The many faces of grief.

There are many types of losses in life and everyone responds to these  uniquely.

In keeping with this there is little agreement amongst researchers about what is a “normal” length of time to feel the effects of grief.  Whilst many people manage the difficulties associated with bereavement without turning to psychotherapy, for others it can provide support at a very difficult and painful time.

Psychotherapy does not to try and “fix” people’s grief, rather it provides the time and space to process the meaning of a person’s loss which in itself can provide much needed relief.

Read one person’s perspective on what he regards as important when trying to help someone who is bereaved.

https://www.theguardian.com/commentisfree/belief/2016/apr/14/we-cannot-fix-peoples-grief-only-sit-with-them-in-their-darkness

 

“It is never too late to become the person you might have been”

The above quote comes from the writer George Elliot.

Waddell in her book Inside Lives: Psychoanalysis and the growth of the personality writes about how “development at whatever age is founded in the capacity to go on engaging with the meaning of experience with imagination, courage and integrity.”

The latter part of life can bring several challenges including adjusting to retirement, changes in physical health, caring for relatives and partners, loss and bereavement and much more.

For some people they may not have a clear set of symptoms or problems, rather a sense that they are no longer sure who they are and where they want to go in life.  What we might refer to as an existential crisis.  Whilst this can seem unsettling it is also an opportunity for personal development.

There are many ways in which clinical psychologists and psychotherapists can help with a variety of challenges that older adults face.   This ranges from working with problems at a symptomatic level (e.g. helping someone deal with panic attacks) to more reflective longer term pieces of work, providing the time and space to reflect on issues of role and identity.

Here is an article written by the American Psychological Society on how psychologists can help in various ways:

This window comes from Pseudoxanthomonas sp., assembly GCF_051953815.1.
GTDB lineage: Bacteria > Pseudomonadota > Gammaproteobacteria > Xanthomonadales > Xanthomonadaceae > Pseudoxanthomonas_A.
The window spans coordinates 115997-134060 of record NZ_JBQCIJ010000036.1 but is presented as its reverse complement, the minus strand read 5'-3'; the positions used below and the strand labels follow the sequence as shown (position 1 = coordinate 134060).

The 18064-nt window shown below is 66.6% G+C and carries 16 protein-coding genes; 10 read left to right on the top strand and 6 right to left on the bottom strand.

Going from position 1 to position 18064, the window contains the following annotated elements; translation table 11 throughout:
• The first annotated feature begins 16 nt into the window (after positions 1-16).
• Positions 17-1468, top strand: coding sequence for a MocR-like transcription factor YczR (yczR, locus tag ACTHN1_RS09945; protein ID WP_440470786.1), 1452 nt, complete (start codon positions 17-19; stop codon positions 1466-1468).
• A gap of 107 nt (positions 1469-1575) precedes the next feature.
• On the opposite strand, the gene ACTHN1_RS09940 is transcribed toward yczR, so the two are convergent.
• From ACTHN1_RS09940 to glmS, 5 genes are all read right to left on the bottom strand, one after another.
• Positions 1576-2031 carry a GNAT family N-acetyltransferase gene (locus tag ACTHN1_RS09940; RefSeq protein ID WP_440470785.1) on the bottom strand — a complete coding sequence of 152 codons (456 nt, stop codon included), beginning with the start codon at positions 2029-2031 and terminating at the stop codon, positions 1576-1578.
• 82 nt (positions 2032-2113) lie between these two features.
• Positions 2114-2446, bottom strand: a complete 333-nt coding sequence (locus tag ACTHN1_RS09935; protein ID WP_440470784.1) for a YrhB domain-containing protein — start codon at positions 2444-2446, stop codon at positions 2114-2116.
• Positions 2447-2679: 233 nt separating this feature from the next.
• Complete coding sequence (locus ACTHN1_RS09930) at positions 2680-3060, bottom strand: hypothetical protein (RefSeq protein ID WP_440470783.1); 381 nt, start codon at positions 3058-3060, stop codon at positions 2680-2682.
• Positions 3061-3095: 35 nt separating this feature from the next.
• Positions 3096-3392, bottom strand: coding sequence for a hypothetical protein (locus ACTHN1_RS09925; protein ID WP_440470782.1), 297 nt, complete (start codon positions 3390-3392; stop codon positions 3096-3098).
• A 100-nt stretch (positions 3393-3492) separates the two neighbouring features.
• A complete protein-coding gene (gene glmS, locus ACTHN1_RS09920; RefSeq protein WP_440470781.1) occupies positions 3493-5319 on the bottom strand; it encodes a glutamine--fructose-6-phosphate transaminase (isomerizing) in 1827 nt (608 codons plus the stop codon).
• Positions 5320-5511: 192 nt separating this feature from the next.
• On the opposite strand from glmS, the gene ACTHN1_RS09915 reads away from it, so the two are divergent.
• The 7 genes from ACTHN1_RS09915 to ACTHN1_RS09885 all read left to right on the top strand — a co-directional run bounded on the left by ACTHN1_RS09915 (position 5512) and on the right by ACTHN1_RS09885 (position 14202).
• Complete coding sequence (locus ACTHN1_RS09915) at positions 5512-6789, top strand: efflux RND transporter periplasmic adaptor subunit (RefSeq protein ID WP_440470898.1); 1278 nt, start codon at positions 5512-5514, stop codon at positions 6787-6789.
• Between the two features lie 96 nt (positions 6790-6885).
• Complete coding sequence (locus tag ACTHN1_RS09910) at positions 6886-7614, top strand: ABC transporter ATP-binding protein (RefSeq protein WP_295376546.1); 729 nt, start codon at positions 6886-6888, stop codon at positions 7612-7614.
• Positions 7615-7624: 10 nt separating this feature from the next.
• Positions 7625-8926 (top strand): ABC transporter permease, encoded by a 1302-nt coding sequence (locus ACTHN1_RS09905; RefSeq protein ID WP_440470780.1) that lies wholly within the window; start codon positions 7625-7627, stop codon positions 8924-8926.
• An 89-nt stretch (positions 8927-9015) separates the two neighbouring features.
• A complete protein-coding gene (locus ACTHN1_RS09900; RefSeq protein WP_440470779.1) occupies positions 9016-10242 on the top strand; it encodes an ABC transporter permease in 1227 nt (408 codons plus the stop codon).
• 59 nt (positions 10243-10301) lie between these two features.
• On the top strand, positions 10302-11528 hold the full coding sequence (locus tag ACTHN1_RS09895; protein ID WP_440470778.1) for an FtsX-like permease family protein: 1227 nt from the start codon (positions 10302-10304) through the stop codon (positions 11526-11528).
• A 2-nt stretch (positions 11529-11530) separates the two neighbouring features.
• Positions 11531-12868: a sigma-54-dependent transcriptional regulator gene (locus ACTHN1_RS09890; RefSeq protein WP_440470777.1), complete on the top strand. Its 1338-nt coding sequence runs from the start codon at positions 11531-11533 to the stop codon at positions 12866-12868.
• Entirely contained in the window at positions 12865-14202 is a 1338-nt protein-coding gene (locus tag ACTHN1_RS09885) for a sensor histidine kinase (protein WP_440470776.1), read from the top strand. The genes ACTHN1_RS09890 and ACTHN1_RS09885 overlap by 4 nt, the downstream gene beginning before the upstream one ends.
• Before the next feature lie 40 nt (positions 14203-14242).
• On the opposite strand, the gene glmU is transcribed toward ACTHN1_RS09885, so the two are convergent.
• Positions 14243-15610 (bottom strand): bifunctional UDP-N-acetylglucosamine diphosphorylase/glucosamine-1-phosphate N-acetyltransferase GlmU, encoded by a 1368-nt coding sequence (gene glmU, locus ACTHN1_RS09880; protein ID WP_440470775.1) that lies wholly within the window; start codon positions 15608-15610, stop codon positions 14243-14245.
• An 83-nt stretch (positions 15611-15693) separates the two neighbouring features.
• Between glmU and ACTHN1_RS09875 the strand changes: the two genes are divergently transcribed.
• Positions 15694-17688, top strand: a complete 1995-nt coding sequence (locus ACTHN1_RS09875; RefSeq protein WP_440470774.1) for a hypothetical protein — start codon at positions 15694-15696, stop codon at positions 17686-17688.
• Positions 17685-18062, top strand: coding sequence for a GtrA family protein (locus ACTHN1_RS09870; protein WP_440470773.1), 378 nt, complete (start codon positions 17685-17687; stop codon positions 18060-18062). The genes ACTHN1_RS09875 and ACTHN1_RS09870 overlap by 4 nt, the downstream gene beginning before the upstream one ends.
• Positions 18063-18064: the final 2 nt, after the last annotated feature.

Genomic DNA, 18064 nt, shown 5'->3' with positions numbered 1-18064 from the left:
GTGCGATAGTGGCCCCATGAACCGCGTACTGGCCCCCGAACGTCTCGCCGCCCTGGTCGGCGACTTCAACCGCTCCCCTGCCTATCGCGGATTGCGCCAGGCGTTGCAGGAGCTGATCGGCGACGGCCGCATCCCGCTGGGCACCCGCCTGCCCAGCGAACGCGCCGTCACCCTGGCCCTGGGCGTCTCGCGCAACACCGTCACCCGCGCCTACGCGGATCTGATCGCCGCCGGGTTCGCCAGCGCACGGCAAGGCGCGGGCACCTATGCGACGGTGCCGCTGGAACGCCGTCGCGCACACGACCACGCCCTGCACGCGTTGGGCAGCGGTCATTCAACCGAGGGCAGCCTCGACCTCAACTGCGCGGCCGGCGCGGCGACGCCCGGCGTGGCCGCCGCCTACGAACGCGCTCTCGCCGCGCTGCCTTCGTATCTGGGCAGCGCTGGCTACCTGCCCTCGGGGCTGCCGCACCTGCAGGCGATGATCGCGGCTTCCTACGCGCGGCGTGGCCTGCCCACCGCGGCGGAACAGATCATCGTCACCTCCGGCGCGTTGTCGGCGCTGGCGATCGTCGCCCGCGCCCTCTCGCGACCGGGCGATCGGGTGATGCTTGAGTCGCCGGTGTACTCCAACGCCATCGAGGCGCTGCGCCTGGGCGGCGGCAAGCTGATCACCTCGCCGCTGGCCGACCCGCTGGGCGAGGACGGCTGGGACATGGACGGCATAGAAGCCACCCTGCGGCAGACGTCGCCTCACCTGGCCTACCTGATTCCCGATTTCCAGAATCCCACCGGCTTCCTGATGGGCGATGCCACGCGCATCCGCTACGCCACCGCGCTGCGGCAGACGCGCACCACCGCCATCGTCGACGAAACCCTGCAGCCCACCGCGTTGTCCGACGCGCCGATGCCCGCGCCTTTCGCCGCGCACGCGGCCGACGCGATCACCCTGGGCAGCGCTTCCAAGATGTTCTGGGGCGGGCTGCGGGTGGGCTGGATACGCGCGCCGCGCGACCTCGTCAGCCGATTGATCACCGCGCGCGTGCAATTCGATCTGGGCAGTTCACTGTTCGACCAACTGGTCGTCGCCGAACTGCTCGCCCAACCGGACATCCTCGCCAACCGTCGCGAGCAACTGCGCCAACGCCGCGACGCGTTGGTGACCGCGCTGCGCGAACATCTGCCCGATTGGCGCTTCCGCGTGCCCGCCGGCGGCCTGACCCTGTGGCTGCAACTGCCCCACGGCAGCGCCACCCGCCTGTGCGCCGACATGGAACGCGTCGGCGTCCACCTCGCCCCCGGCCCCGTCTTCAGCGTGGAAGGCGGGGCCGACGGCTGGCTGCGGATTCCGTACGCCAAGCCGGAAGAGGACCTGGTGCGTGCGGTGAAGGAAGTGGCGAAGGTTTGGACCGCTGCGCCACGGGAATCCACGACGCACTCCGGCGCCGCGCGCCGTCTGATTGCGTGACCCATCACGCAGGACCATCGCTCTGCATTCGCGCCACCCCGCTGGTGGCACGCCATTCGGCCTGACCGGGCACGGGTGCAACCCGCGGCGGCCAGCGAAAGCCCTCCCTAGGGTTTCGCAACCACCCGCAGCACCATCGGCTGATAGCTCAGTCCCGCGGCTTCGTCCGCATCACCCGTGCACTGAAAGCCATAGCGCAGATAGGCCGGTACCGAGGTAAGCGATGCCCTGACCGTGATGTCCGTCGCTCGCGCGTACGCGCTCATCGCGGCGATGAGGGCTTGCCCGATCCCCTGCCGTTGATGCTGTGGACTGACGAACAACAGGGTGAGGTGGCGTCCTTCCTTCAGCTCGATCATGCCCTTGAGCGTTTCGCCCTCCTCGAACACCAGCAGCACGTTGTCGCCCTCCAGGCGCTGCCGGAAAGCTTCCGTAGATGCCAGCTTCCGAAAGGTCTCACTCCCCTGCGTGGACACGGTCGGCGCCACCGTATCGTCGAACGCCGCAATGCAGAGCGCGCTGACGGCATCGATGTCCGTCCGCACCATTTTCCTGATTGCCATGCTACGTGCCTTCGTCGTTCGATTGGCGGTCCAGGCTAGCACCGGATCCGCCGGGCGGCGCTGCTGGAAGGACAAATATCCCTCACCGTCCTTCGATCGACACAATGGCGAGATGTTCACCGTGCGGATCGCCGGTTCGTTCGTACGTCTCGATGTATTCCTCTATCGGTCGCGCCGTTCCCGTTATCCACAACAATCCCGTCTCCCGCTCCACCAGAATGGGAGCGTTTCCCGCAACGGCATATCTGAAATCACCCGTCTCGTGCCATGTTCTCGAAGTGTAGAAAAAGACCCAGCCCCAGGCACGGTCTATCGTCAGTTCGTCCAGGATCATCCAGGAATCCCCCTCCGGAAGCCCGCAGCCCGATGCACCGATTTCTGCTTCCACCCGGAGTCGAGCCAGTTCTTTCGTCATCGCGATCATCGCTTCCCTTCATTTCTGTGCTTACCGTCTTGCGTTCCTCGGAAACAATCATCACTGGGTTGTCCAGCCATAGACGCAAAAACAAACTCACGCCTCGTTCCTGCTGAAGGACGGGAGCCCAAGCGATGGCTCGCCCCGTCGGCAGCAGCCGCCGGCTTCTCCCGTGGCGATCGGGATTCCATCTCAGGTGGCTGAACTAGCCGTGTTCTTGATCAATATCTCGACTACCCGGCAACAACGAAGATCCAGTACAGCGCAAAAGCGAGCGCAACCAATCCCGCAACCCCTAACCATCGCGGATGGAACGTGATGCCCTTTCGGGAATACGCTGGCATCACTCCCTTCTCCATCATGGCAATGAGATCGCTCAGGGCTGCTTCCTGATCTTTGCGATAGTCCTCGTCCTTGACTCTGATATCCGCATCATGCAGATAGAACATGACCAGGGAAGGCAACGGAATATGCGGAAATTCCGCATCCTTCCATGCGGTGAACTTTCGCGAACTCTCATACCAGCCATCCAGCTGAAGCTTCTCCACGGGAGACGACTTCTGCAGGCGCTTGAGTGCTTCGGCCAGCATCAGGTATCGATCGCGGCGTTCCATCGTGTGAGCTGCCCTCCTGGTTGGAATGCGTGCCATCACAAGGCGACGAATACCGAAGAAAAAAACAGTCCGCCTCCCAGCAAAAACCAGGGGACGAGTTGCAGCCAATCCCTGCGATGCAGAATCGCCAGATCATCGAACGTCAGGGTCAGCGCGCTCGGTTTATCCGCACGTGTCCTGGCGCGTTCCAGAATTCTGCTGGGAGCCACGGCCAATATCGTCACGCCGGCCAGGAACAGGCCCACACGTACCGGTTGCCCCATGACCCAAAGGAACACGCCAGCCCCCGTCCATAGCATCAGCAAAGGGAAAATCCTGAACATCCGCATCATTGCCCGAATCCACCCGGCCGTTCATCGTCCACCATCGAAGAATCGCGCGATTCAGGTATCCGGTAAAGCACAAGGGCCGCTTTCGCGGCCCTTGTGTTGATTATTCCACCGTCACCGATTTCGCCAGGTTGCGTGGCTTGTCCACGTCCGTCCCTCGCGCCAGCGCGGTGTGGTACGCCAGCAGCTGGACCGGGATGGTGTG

http://www.apa.org/pi/aging/resources/guides/psychology-and-aging.aspx

 

 

 

 

Why are men less likely to seek psychological therapy and counselling?

Recent research from the American Psychological Association  might shed some light on this.

The study collated results of over 70 studies involving more than 19,000 men spanning an 11 year period.  Men’s reluctance to seek therapy in comparison to women appeared linked with a pressure to conform to male stereotypes to be stoical, competitive and “tough”.  Such so called masculine traits were also linked with depression and substance misuse.

An article in the guardian asked several British men who had experienced emotional difficulties for their views in light of this research.

One stated  “It can be very hard to admit vulnerability…the traits of manliness leave so little space for other elements of our humanity. Traits that society may portray as more “feminine”, such as compassion, understanding and care, at essential and great sources of strength.”

Another man noted “It’s important to realise that this is not a mindset that suddenly appears.  Rather it is instilled in men from a young age”.

See the full article here https://www.theguardian.com/commentisfree/2016/nov/24/as-boys-we-are-told-to-be-brave-men-on-masculinity-and-mental-health